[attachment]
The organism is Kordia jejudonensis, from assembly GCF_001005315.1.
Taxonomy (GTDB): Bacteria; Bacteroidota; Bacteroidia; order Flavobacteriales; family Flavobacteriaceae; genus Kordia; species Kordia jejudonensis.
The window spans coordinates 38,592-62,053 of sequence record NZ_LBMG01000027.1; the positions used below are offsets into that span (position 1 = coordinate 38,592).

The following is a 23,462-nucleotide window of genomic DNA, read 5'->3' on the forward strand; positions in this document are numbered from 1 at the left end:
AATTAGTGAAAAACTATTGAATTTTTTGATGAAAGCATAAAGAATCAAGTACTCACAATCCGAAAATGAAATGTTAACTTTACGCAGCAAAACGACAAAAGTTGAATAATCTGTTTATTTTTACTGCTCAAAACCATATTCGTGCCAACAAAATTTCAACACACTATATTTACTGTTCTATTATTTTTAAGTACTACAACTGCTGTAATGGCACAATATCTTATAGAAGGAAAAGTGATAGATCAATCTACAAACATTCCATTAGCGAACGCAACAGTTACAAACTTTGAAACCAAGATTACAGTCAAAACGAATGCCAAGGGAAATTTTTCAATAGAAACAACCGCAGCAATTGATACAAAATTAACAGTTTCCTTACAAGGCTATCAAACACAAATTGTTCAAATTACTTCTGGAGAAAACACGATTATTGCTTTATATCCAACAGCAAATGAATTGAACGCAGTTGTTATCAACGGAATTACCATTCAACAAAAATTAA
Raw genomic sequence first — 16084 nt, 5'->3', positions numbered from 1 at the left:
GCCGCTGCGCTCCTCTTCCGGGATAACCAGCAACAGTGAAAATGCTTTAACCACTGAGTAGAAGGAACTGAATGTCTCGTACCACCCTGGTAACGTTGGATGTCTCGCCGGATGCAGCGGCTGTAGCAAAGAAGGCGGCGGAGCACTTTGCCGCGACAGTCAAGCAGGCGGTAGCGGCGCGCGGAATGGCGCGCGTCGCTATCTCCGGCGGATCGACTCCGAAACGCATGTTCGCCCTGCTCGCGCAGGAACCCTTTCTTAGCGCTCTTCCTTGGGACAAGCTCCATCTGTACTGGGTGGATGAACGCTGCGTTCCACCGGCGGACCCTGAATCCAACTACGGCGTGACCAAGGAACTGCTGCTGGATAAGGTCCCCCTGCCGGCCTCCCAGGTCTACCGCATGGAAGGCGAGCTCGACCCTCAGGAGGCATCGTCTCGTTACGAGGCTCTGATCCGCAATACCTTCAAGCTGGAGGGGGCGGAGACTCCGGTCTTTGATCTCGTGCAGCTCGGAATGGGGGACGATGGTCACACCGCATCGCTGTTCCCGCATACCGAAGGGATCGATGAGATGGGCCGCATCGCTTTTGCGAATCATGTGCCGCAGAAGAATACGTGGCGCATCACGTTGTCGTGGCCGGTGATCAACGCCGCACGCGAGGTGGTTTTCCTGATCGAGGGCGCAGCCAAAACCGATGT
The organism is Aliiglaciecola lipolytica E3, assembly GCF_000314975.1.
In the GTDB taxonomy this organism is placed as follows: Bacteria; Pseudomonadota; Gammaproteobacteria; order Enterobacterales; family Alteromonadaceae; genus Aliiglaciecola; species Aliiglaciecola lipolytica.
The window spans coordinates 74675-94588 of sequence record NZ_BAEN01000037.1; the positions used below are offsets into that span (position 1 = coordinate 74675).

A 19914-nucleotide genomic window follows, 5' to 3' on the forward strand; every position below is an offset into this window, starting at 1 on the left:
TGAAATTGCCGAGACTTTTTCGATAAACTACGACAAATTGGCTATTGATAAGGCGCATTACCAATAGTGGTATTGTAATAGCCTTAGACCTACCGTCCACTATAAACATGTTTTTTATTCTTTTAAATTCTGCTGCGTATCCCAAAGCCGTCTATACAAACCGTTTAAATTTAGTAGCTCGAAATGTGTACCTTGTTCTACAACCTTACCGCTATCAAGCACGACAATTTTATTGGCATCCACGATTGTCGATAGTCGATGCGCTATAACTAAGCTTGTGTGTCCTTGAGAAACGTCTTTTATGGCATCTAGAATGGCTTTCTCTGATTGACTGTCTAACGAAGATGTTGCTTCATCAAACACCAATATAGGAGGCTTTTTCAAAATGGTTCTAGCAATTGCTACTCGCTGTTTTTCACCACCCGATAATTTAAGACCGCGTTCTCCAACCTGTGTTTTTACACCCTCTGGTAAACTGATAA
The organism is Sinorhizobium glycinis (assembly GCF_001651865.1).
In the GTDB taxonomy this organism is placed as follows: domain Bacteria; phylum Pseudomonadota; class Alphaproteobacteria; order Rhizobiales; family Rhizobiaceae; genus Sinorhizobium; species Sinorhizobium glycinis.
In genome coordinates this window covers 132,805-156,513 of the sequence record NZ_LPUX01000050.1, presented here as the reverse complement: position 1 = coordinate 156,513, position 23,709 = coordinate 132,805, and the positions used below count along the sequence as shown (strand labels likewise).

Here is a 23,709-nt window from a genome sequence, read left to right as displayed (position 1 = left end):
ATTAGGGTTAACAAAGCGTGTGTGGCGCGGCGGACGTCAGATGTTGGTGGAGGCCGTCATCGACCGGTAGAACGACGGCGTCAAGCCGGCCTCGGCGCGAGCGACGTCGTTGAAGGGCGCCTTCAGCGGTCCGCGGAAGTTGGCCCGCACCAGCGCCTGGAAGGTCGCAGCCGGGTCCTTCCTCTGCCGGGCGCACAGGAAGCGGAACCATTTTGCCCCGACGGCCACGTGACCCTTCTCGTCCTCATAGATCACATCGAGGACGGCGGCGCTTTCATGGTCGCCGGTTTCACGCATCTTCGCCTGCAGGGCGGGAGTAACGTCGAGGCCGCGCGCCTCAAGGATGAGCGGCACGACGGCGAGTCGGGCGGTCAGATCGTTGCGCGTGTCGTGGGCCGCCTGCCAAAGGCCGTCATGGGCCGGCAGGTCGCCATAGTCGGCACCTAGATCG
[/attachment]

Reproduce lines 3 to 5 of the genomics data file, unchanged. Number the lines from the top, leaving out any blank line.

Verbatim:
The window spans coordinates 38,592-62,053 of sequence record NZ_LBMG01000027.1; the positions used below are offsets into that span (position 1 = coordinate 38,592).

The following is a 23,462-nucleotide window of genomic DNA, read 5'->3' on the forward strand; positions in this document are numbered from 1 at the left end:
AATTAGTGAAAAACTATTGAATTTTTTGATGAAAGCATAAAGAATCAAGTACTCACAATCCGAAAATGAAATGTTAACTTTACGCAGCAAAACGACAAAAGTTGAATAATCTGTTTATTTTTACTGCTCAAAACCATATTCGTGCCAACAAAATTTCAACACACTATATTTACTGTTCTATTATTTTTAAGTACTACAACTGCTGTAATGGCACAATATCTTATAGAAGGAAAAGTGATAGATCAATCTACAAACATTCCATTAGCGAACGCAACAGTTACAAACTTTGAAACCAAGATTACAGTCAAAACGAATGCCAAGGGAAATTTTTCAATAGAAACAACCGCAGCAATTGATACAAAATTAACAGTTTCCTTACAAGGCTATCAAACACAAATTGTTCAAATTACTTCTGGAGAAAACACGATTATTGCTTTATATCCAACAGCAAATGAATTGAACGCAGTTGTTATCAACGGAATTACCATTCAACAAAAATTAA